A Vagary of One Sick.
By Charles Henry Foster
From the Knickerbocker, Volume 49, February, 1857, pg. 154.
SHROUDED phantoms flit before me, ghastly faces meet my gaze!
Spectral arms with bony fingers clutch the air!
Hist! that sad sepulchral moaning—worlds of anguish it betrays:
Anguish as of damnéd spirits, panting in the nether blaze,
Uttering forth a late repentance, in wild regretful prayer,
While their tones sink ever lower, as they lapse to mute despair.
Now the pallid ghosts are gathered from each dark and weltering tomb,
Where they brood o’er livid corpses cold and stark;
And the goblins hold their revel, even here within my room,
Moving fleetly to-and-fro amid this dull and mid-night gloom,
Goblins wan and melancholy, dwellers of the sunless dark,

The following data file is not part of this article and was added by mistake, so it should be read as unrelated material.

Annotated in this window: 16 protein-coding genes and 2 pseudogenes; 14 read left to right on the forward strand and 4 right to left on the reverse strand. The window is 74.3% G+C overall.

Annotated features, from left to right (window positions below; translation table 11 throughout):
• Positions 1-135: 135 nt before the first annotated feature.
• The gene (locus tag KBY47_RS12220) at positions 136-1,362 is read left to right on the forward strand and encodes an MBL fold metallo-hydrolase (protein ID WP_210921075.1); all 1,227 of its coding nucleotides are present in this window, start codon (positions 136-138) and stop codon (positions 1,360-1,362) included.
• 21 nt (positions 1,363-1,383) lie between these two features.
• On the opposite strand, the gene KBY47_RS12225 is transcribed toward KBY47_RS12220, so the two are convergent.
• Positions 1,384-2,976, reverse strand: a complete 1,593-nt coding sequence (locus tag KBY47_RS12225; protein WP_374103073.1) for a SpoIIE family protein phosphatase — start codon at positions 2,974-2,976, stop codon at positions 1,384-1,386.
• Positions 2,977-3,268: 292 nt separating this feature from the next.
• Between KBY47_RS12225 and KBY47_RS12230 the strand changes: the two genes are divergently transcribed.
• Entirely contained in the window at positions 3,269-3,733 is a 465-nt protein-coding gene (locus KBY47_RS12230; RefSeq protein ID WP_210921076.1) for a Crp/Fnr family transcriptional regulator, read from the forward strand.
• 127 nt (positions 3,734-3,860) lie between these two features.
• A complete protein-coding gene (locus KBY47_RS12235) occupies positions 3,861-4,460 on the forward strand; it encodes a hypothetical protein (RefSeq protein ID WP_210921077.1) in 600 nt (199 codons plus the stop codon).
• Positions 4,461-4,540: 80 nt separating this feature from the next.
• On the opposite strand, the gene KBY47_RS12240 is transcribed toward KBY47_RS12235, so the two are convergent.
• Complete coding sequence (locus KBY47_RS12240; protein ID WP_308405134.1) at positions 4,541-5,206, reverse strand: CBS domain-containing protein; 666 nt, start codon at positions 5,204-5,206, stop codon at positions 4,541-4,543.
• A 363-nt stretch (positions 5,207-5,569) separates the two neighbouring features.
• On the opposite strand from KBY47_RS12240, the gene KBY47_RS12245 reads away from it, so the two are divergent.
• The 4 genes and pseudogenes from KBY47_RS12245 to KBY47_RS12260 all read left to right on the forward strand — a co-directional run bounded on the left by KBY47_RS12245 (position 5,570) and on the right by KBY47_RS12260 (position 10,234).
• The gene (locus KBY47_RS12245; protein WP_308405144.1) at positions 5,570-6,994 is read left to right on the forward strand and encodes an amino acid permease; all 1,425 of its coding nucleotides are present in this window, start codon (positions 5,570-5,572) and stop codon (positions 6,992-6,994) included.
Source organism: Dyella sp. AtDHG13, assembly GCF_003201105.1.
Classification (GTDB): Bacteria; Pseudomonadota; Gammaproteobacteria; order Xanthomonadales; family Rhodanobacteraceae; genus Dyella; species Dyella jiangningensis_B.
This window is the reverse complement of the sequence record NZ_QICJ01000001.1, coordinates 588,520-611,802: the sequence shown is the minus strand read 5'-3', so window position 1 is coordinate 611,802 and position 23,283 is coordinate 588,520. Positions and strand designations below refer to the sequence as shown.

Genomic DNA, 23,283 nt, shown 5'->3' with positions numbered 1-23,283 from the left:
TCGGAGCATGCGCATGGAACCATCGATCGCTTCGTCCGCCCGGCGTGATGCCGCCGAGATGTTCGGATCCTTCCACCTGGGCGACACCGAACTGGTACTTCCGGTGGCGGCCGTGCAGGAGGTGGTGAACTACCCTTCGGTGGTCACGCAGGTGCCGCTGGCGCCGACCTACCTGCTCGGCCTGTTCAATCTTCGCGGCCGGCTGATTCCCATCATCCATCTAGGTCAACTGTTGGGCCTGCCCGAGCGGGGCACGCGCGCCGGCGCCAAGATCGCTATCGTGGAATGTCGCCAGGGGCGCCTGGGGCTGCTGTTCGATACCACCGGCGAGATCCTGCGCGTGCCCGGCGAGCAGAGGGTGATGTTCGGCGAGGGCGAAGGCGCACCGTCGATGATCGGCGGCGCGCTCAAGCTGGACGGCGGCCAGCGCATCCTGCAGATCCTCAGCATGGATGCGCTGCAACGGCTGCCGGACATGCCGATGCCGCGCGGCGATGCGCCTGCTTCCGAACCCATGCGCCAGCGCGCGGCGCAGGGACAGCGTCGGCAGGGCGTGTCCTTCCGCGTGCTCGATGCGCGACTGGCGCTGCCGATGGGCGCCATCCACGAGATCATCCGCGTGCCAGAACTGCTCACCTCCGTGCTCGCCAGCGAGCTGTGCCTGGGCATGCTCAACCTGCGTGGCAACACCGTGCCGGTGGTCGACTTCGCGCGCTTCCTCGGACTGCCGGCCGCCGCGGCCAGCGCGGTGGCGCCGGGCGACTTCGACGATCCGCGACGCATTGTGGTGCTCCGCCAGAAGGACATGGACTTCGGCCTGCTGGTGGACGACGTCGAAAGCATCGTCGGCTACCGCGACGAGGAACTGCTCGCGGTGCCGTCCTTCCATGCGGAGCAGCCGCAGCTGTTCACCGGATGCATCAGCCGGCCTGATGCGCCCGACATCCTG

From the dusky shores of OREUS echoing with trifaucal bark.*
And the agile gnomes come hither, elf and elemental sprite;
Restless riders of the tempest and the wind:
How the myriad mingled demons my whole shrinking soul affright!
Mingled of divine and human, finding fierce malign delight;
Finding sharp, exulting rapture in this torment of my mind:
How they follow, with grim purpose, each some other close behind!
Thronging denser still and faster, yet the apparitions come;
Skeletons and gliding shades in sombre train;
Gaunt and haggard shapes of slain ones, as if called by beat of drum;
Famished lips and eyeless sockets: I would shriek, but I am dumb!
All my swollen heart is bursting with an infinite of pain:
Oh! the cruel, boundless horror of this fever of my brain!
Orono, on the Penobscot, (Maine.)
*’CERBERUS hæc ingens latratu regna trifauci
Personat.’ VIRG. Æn. Lib. VI.
‘Ore trilingui.’ HOR. Lib. II., Car. XIX., et Lib. III., Car. XI.